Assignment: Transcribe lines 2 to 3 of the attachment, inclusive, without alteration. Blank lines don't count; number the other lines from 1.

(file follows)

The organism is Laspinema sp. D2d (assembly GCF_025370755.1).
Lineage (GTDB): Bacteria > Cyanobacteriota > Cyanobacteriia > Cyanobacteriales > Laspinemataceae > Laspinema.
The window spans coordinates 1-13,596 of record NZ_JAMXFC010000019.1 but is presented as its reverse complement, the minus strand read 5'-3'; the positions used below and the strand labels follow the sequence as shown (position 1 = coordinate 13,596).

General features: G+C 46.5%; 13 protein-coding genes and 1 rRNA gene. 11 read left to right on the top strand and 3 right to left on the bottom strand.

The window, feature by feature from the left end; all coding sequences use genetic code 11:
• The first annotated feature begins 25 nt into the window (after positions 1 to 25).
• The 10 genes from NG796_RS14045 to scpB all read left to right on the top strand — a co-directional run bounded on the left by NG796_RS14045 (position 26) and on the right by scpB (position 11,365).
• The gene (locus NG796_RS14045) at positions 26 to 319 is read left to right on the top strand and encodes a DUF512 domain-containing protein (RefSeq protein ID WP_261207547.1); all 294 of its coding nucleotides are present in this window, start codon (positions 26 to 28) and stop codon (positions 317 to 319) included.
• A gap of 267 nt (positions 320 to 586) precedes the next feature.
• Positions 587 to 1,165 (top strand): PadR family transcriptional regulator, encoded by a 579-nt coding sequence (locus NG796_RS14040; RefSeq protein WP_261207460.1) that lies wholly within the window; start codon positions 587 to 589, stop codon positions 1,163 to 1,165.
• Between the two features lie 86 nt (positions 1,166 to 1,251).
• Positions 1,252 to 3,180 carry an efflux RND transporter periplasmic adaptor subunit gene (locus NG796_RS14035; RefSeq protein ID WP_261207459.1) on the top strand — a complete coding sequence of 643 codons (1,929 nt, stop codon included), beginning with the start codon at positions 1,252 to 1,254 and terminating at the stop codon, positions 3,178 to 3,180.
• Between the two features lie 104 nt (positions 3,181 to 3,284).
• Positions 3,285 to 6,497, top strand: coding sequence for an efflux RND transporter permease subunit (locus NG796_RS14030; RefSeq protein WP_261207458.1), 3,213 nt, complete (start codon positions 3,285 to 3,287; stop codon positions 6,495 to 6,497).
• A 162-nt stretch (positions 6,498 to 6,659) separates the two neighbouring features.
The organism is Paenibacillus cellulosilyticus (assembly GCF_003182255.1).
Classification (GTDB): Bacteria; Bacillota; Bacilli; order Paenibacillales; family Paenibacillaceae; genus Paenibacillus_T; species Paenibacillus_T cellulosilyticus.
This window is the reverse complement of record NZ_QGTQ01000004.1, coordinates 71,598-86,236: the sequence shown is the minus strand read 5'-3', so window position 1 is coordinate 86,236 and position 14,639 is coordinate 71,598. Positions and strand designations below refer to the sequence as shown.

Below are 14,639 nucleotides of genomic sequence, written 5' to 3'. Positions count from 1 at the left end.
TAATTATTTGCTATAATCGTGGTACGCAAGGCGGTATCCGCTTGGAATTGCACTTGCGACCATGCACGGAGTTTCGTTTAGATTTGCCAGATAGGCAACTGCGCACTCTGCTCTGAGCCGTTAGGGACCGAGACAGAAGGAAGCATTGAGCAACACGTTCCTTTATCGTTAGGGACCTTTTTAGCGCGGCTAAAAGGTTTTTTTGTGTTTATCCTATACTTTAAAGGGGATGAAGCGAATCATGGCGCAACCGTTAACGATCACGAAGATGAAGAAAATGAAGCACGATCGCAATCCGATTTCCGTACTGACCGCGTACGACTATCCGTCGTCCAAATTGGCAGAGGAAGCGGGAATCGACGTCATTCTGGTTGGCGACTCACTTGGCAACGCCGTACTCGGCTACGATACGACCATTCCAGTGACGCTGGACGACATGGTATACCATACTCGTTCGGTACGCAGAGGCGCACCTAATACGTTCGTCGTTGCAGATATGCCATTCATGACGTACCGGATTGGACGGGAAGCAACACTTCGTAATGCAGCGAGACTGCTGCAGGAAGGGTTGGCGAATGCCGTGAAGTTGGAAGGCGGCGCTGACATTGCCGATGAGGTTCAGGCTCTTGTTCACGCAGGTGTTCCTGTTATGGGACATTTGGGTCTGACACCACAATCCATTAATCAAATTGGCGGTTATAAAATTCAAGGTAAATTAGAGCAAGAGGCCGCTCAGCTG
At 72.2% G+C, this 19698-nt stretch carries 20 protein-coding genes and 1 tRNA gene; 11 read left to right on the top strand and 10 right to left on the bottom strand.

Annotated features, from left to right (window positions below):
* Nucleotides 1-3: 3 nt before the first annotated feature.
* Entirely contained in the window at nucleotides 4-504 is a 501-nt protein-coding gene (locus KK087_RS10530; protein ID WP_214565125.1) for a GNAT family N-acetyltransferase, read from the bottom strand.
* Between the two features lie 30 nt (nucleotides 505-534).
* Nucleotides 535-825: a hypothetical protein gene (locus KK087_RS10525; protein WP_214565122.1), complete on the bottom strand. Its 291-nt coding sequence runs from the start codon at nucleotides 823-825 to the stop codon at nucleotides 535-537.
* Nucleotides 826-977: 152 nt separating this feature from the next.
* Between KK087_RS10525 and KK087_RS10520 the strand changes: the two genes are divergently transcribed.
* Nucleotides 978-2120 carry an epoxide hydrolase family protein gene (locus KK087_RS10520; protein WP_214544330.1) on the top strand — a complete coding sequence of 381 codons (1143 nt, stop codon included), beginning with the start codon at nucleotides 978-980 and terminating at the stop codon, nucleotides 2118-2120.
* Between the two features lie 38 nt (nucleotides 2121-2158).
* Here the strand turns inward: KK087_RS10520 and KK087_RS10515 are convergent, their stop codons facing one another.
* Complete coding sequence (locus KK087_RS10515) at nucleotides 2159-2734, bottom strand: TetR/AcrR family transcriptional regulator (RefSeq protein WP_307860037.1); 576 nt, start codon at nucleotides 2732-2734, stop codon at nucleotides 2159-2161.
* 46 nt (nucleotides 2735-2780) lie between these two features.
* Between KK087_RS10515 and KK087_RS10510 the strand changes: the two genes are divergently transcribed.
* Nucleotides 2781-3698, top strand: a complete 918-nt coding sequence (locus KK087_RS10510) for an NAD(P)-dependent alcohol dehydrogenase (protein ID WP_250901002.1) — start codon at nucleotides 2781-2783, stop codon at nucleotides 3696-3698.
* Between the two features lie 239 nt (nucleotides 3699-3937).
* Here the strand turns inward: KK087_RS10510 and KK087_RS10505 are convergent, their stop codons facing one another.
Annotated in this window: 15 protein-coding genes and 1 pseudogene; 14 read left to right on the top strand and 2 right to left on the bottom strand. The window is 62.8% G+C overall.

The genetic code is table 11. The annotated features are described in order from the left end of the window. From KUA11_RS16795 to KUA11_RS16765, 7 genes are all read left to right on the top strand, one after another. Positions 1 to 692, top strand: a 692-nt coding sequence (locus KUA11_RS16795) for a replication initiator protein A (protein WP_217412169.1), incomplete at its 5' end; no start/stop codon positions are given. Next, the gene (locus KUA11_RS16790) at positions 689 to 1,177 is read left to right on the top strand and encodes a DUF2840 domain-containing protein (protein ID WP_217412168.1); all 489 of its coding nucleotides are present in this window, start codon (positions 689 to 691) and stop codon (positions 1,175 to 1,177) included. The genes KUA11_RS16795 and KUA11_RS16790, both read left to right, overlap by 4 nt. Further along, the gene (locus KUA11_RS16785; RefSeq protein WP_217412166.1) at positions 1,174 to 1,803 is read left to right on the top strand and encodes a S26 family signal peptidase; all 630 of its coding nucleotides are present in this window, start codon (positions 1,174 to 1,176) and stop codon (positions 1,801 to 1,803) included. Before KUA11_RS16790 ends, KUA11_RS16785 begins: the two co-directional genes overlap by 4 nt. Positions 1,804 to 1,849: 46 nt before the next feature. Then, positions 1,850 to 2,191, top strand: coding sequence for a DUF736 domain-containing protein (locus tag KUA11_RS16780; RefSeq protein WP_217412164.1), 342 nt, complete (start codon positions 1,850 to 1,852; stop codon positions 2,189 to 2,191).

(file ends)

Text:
Lineage (GTDB): Bacteria > Cyanobacteriota > Cyanobacteriia > Cyanobacteriales > Laspinemataceae > Laspinema.
The window spans coordinates 1-13,596 of record NZ_JAMXFC010000019.1 but is presented as its reverse complement, the minus strand read 5'-3'; the positions used below and the strand labels follow the sequence as shown (position 1 = coordinate 13,596).